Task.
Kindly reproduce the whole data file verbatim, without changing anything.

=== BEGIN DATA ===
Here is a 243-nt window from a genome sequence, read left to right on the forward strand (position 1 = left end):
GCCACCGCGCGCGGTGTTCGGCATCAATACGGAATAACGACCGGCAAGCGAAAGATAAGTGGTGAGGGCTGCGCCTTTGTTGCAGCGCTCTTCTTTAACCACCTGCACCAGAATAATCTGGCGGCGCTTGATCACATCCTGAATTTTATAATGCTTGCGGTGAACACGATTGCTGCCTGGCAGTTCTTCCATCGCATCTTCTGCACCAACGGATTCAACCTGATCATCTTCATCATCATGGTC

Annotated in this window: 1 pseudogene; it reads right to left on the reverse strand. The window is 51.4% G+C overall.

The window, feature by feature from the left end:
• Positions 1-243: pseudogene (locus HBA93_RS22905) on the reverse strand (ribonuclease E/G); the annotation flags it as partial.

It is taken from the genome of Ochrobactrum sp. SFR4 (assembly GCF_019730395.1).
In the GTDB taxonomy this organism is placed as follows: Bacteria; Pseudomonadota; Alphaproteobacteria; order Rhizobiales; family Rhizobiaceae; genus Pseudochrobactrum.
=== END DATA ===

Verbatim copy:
Here is a 243-nt window from a genome sequence, read left to right on the forward strand (position 1 = left end):
GCCACCGCGCGCGGTGTTCGGCATCAATACGGAATAACGACCGGCAAGCGAAAGATAAGTGGTGAGGGCTGCGCCTTTGTTGCAGCGCTCTTCTTTAACCACCTGCACCAGAATAATCTGGCGGCGCTTGATCACATCCTGAATTTTATAATGCTTGCGGTGAACACGATTGCTGCCTGGCAGTTCTTCCATCGCATCTTCTGCACCAACGGATTCAACCTGATCATCTTCATCATCATGGTC

Annotated in this window: 1 pseudogene; it reads right to left on the reverse strand. The window is 51.4% G+C overall.

The window, feature by feature from the left end:
• Positions 1-243: pseudogene (locus HBA93_RS22905) on the reverse strand (ribonuclease E/G); the annotation flags it as partial.

It is taken from the genome of Ochrobactrum sp. SFR4 (assembly GCF_019730395.1).
In the GTDB taxonomy this organism is placed as follows: Bacteria; Pseudomonadota; Alphaproteobacteria; order Rhizobiales; family Rhizobiaceae; genus Pseudochrobactrum.